OKLAHOMA CITY (AP) -- A bill designed to fix flaws in a 1999 education reform act is on its way to Gov. Frank Keating after easily passing the House and Senate.
A key feature of the bill would increase scholarship opportunities for college-bound students.
"This is a winner," said Sen. Cal Hobson, D-Lexington, chairman of the appropriations subcommittee on education.
The bill passed the House, 96-4, on Wednesday after more than two hours of debate sparked by Republican opposition to various features of the bill, including the scholarship section.
Republicans tried unsuccessfully to send the bill back to conference for further work.
The measure expands eligibility requirements for the Oklahoma Higher Learning Access Program, known as OHLAP.
"All the experts have told us that the only way to attract high-paying jobs and increase personal income is to boost the number of college graduates in Oklahoma," Hobson said. "The only way to do that is by helping more students get a college education.
"I think every dollar that we invest in a scholarship for a young person will ultimately be returned to us in the form of future economic benefits."
House Bill 2728 expands OHLAP's income eligibility level from $32,000 to $50,000, a change that could bring as many as 4,000 students into the program.
The legislation revises a number of sections in last year's reform bill, House Bill 1759, correcting what legislators had described as deficiencies.
If signed into law by Gov. Frank Keating, the bill would:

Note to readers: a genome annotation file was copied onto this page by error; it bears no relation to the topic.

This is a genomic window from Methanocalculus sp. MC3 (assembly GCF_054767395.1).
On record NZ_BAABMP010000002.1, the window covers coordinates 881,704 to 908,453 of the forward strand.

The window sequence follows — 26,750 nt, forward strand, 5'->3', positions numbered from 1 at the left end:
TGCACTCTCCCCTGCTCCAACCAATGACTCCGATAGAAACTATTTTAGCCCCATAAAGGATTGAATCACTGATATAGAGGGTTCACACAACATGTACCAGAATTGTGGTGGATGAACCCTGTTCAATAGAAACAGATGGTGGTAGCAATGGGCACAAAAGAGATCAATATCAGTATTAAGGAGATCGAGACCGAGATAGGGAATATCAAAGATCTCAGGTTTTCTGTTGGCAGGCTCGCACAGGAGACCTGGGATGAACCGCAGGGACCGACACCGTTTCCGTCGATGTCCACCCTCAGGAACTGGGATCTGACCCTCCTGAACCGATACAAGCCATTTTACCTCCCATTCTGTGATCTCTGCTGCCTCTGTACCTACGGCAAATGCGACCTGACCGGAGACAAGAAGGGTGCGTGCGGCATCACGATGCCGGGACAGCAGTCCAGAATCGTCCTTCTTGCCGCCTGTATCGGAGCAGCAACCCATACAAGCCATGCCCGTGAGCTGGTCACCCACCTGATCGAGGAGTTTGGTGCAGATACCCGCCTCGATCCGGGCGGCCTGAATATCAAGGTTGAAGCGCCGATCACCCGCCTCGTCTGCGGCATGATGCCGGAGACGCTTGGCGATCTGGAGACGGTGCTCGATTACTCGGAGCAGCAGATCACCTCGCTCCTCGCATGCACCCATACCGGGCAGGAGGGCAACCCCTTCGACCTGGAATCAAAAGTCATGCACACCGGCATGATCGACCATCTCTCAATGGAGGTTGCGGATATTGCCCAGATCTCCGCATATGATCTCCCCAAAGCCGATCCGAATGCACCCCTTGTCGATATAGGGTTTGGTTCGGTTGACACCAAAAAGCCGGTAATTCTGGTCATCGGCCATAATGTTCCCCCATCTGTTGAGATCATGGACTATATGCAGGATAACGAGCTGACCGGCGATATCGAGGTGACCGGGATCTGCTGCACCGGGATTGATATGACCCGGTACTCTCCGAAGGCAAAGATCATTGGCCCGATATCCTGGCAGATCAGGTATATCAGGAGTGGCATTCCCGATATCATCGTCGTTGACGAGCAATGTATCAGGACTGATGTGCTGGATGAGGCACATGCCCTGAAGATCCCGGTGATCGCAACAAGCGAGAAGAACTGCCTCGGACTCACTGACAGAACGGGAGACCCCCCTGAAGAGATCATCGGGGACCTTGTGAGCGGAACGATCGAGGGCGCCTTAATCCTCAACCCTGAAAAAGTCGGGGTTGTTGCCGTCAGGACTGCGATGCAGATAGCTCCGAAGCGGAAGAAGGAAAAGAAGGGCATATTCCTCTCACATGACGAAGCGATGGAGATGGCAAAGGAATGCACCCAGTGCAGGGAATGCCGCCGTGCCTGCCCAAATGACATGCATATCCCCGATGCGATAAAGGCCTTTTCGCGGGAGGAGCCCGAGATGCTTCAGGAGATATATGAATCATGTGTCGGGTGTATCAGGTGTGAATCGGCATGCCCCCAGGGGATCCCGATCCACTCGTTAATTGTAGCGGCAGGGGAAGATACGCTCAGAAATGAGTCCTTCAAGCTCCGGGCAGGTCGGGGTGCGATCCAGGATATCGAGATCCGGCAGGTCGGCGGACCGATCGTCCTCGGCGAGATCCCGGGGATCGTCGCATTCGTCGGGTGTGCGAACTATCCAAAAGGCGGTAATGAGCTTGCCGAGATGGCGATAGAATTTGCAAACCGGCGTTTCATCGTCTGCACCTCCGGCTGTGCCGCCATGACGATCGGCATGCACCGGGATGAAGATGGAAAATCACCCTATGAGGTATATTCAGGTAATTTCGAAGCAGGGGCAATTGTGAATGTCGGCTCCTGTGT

--revise a state college tuition scholarship program, deleting the controversial "diploma of honor" requirement. It sets new criteria, including a minimum ACT of 26, a minimum grade point average of 3.25 and a ranking in the top 15 percent of a high school graduating class.
--requires education officials to agree in two years on a uniform schedule for spring breaks.
--changes required core curriculum courses, providing students with more flexibility to take advantage of vo-tech opportunities.
--revises certification requirements for middle school math teachers, allowing certification through passage of a competency test or professional development courses.
--clarifies that school dress codes are decided by local officials and not the state.
Some Republican House members argued against the scholarship plan, saying it will prove burdensome to taxpayers.
Others worried the bill eases tough academic standards required by the 1999 bill.
Keating said he would veto the bill "if it dilutes academic vigor."